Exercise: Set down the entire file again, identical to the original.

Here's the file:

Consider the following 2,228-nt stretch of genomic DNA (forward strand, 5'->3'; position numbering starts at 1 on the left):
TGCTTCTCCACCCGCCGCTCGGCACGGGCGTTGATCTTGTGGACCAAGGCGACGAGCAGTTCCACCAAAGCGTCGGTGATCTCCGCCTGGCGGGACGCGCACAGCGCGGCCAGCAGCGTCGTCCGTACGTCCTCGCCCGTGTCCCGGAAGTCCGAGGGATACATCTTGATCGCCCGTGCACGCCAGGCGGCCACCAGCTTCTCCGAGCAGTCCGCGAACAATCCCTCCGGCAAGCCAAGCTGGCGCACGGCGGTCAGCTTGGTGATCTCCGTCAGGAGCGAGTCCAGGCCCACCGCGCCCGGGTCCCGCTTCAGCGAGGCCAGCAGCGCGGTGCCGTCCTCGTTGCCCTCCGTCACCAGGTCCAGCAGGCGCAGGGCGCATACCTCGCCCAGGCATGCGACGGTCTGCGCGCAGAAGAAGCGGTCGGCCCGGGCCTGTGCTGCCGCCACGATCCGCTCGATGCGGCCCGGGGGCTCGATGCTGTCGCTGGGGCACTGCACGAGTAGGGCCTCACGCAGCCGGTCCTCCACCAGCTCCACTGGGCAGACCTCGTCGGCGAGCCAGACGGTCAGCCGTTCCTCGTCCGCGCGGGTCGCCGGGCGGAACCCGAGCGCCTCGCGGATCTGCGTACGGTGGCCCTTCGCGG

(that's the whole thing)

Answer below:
Consider the following 2,228-nt stretch of genomic DNA (forward strand, 5'->3'; position numbering starts at 1 on the left):
TGCTTCTCCACCCGCCGCTCGGCACGGGCGTTGATCTTGTGGACCAAGGCGACGAGCAGTTCCACCAAAGCGTCGGTGATCTCCGCCTGGCGGGACGCGCACAGCGCGGCCAGCAGCGTCGTCCGTACGTCCTCGCCCGTGTCCCGGAAGTCCGAGGGATACATCTTGATCGCCCGTGCACGCCAGGCGGCCACCAGCTTCTCCGAGCAGTCCGCGAACAATCCCTCCGGCAAGCCAAGCTGGCGCACGGCGGTCAGCTTGGTGATCTCCGTCAGGAGCGAGTCCAGGCCCACCGCGCCCGGGTCCCGCTTCAGCGAGGCCAGCAGCGCGGTGCCGTCCTCGTTGCCCTCCGTCACCAGGTCCAGCAGGCGCAGGGCGCATACCTCGCCCAGGCATGCGACGGTCTGCGCGCAGAAGAAGCGGTCGGCCCGGGCCTGTGCTGCCGCCACGATCCGCTCGATGCGGCCCGGGGGCTCGATGCTGTCGCTGGGGCACTGCACGAGTAGGGCCTCACGCAGCCGGTCCTCCACCAGCTCCACTGGGCAGACCTCGTCGGCGAGCCAGACGGTCAGCCGTTCCTCGTCCGCGCGGGTCGCCGGGCGGAACCCGAGCGCCTCGCGGATCTGCGTACGGTGGCCCTTCGCGG